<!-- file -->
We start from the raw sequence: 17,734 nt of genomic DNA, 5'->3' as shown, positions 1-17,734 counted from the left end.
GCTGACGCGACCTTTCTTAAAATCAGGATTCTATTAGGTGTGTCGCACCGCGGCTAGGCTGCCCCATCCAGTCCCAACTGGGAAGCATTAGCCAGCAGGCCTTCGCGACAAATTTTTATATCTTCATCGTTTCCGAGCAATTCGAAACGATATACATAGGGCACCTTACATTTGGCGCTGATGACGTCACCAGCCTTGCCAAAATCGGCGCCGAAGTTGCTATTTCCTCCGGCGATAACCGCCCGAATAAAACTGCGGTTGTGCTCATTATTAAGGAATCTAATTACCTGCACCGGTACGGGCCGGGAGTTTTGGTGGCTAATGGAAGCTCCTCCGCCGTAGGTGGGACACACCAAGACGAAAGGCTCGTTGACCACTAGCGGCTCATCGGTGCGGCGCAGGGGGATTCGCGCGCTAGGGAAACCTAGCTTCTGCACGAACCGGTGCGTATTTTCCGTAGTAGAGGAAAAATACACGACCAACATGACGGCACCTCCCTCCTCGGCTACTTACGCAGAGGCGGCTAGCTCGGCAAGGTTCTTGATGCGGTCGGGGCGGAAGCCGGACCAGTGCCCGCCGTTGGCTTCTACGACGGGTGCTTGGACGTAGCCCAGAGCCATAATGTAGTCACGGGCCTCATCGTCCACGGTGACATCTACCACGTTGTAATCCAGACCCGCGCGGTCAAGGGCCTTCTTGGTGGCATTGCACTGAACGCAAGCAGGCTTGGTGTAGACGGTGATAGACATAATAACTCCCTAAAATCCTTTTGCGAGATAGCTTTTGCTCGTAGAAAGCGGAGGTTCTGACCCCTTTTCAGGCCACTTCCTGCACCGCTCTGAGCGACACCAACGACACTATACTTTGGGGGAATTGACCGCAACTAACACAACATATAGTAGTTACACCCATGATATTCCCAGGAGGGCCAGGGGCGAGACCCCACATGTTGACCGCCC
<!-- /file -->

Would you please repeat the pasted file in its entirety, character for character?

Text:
We start from the raw sequence: 17,734 nt of genomic DNA, 5'->3' as shown, positions 1-17,734 counted from the left end.
GCTGACGCGACCTTTCTTAAAATCAGGATTCTATTAGGTGTGTCGCACCGCGGCTAGGCTGCCCCATCCAGTCCCAACTGGGAAGCATTAGCCAGCAGGCCTTCGCGACAAATTTTTATATCTTCATCGTTTCCGAGCAATTCGAAACGATATACATAGGGCACCTTACATTTGGCGCTGATGACGTCACCAGCCTTGCCAAAATCGGCGCCGAAGTTGCTATTTCCTCCGGCGATAACCGCCCGAATAAAACTGCGGTTGTGCTCATTATTAAGGAATCTAATTACCTGCACCGGTACGGGCCGGGAGTTTTGGTGGCTAATGGAAGCTCCTCCGCCGTAGGTGGGACACACCAAGACGAAAGGCTCGTTGACCACTAGCGGCTCATCGGTGCGGCGCAGGGGGATTCGCGCGCTAGGGAAACCTAGCTTCTGCACGAACCGGTGCGTATTTTCCGTAGTAGAGGAAAAATACACGACCAACATGACGGCACCTCCCTCCTCGGCTACTTACGCAGAGGCGGCTAGCTCGGCAAGGTTCTTGATGCGGTCGGGGCGGAAGCCGGACCAGTGCCCGCCGTTGGCTTCTACGACGGGTGCTTGGACGTAGCCCAGAGCCATAATGTAGTCACGGGCCTCATCGTCCACGGTGACATCTACCACGTTGTAATCCAGACCCGCGCGGTCAAGGGCCTTCTTGGTGGCATTGCACTGAACGCAAGCAGGCTTGGTGTAGACGGTGATAGACATAATAACTCCCTAAAATCCTTTTGCGAGATAGCTTTTGCTCGTAGAAAGCGGAGGTTCTGACCCCTTTTCAGGCCACTTCCTGCACCGCTCTGAGCGACACCAACGACACTATACTTTGGGGGAATTGACCGCAACTAACACAACATATAGTAGTTACACCCATGATATTCCCAGGAGGGCCAGGGGCGAGACCCCACATGTTGACCGCCC